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Legislative stalemate means more N.H. roads unpaved

A legislative stalemate over raising money for highways is putting the Interstate 93 expansion and other highway improvement projects at risk and could force laying off a third of New Hampshire’s transportation staff.

Two senators said they hope to resolve the looming crisis by bringing back the same funding methods rejected this year – casino gambling and higher gas taxes – and persuading lawmakers to support them.

Senate Transportation Chairman Jim Rausch, a Derry Republican, plans to bring in a bill to increase the tax on gas and diesel, and another bill to borrow money to finish the I-93 expansion and rebuild the Sarah Long Bridge in Portsmouth. He would pay off the loan with casino profits from a bill Democratic Sen. Lou D’Allesandro plans to file.

D’Allesandro, of Manchester, said the casino bill will contain stronger regulatory requirements to answer critics of the defeated measure.

Both senators said their proposals are still being developed and could not give many specifics. But Rausch said he recognizes that the House could reject casino gambling again, so he’s working on an alternative way to pay for the borrowing for the I-93 and bridge projects.

“I’m not prepared to do nothing,” Rausch said.

Meanwhile, Transportation Commissioner Chris Clement said he will begin planning to lay off as many as 600 of the department’s 1,600 workers in 2015, when the current budget cycle ends, unless more money is pumped into the highway fund. That money would pay not just for operations and road fixes, but also for support to other agencies, particularly the Department of Safety. Clement estimates that safety officials would have to lay off 100 people if his projection of a $55 million highway fund shortfall in fiscal 2016 is accurate.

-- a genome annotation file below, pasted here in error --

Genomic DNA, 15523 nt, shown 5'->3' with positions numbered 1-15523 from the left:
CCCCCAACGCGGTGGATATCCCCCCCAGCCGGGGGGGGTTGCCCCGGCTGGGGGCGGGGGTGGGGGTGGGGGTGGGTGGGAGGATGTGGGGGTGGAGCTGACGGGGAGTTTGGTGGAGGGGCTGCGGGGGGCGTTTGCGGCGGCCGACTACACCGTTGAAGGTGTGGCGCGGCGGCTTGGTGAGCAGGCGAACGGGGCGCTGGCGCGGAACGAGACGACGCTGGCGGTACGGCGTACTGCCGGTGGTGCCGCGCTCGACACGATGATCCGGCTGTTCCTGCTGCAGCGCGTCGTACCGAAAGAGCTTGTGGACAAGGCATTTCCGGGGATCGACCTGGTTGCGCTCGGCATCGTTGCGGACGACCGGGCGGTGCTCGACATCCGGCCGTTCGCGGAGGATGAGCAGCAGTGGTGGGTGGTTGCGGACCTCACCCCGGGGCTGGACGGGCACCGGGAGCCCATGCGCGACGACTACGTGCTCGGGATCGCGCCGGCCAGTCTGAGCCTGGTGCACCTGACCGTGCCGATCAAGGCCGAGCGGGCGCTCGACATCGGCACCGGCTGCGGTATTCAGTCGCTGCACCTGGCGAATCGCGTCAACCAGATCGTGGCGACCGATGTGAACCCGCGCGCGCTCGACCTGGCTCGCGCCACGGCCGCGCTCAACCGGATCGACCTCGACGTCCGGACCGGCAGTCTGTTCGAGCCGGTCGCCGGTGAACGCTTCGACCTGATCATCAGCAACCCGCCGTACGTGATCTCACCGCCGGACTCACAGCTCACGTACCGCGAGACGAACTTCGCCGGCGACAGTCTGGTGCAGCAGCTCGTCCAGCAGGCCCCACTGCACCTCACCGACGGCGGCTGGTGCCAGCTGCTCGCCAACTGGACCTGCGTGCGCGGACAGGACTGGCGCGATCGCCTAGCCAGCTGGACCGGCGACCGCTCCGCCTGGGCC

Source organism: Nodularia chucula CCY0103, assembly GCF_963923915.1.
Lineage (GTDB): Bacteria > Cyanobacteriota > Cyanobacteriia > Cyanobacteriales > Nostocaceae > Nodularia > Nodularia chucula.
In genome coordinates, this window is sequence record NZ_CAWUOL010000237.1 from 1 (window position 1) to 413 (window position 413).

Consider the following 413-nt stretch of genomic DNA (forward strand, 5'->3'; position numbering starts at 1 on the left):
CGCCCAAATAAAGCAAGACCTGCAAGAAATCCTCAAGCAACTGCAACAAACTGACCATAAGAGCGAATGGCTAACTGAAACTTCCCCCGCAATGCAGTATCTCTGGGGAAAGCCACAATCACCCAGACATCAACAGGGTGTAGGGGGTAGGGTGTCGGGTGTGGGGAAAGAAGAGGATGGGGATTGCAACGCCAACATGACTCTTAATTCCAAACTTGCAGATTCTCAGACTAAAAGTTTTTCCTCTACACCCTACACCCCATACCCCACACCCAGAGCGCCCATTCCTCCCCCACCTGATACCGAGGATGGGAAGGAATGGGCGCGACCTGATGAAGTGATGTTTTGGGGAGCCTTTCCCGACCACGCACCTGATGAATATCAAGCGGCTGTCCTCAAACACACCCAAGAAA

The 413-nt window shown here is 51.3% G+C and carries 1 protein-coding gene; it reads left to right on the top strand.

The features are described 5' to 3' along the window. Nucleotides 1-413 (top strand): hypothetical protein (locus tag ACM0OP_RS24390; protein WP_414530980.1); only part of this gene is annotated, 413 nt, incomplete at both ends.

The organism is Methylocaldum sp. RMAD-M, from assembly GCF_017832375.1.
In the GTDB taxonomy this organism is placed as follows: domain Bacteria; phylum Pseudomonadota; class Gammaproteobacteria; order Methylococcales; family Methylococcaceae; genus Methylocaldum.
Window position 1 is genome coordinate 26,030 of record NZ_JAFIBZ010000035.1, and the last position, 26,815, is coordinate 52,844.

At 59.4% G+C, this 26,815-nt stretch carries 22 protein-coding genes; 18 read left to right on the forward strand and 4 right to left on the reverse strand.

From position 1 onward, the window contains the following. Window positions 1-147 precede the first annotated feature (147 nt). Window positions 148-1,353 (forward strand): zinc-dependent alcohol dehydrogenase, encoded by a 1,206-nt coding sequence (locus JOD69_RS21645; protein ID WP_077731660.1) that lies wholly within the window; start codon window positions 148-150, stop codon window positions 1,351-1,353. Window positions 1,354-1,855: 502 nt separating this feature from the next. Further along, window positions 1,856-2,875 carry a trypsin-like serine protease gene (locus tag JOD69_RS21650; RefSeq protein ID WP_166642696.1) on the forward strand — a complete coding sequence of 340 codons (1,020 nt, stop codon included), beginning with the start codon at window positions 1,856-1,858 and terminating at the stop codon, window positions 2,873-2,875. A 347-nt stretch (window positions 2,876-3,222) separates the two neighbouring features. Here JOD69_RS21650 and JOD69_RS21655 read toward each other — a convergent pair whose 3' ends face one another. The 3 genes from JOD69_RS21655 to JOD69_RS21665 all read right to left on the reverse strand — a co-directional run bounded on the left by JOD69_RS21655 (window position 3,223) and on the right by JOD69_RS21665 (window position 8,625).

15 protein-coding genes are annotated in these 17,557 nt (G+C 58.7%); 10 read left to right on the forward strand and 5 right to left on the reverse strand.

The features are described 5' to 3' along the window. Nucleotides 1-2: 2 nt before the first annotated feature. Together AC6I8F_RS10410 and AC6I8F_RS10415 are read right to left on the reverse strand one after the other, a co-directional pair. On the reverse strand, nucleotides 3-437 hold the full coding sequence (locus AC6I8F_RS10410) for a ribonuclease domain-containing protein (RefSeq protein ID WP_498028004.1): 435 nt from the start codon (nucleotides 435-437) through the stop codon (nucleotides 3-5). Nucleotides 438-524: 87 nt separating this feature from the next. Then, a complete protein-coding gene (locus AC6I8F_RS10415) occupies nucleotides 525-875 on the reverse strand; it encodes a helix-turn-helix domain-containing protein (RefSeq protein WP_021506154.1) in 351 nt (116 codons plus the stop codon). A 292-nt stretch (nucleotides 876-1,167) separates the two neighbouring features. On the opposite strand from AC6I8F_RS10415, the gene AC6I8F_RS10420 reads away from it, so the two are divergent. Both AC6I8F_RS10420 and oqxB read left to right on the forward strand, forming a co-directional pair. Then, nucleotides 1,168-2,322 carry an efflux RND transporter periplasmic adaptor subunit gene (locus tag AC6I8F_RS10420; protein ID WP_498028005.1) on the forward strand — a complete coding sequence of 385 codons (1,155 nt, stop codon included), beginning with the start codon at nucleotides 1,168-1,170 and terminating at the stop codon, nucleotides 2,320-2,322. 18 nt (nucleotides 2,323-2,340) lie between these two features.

“Our mission will completely, completely change,” Clement said.

The state’s infrastructure woes have mounted over the years. The state addressed the problem by borrowing and by making a series of money infusions into the highway fund that can’t be repeated. Clement said money from those fixes runs out at the end of the two-year budget adopted in June.

Clement, Rausch and House Public Works and Highways Chairman David Campbell, a Nashua Democrat, say low interest rates make now a good time to borrow the $250 million needed to finish the I-93 expansion, but they need a way to pay back the loan.

Breaking the funding stalemate won’t be easy.

New Hampshire hasn’t increased its 18-cent gas and diesel tax in 22 years. A House proposal to phase in a 12-cent increase was summarily rejected this year by the Senate, which took the unusual step of barring further consideration of similar bills next year. The action was in response to the House rejecting a Senate casino bill that earmarked some profits to highways.

Senate President Peter Bragdon, a Milford Republican, has the power under Senate rules to decide whether Rausch’s tax proposal can be introduced next year, but he said he wants to see it first.

Democratic Gov. Maggie Hassan supports funding transportation projects through gambling proceeds and said during her campaign that she was open to discussions on raising the gas tax to fix deteriorating highways.

“The fact that there is consensus around the need is major progress. We’ve had disagreements about how we’re going to pay for it,” she said in a recent interview.

Jerry Gappens, executive vice president and general manager at New Hampshire Motor Speedway, said the state needs good infrastructure for business to expand. He said many of the 100,000 fans attending the two NASCAR events at the speedway complain about congestion on the two-lane highway to the track. Widening the road is in the state’s 10-year highway plan, but it has no funding, making it a low priority.

Gappens said track owner Bruton Smith thought New Hampshire was going to add a third lane to ease congestion and spur development near the track in 2010 when he decided against moving one race to Kentucky. He might have reconsidered if he had known the road wouldn’t be widened, Gappens said.

Campbell, the sponsor of this year’s defeated gas tax bill, said voters won’t punish lawmakers skittish about raising the tax.

“It’s a matter of political will in these halls more than on the street,” Campbell said.

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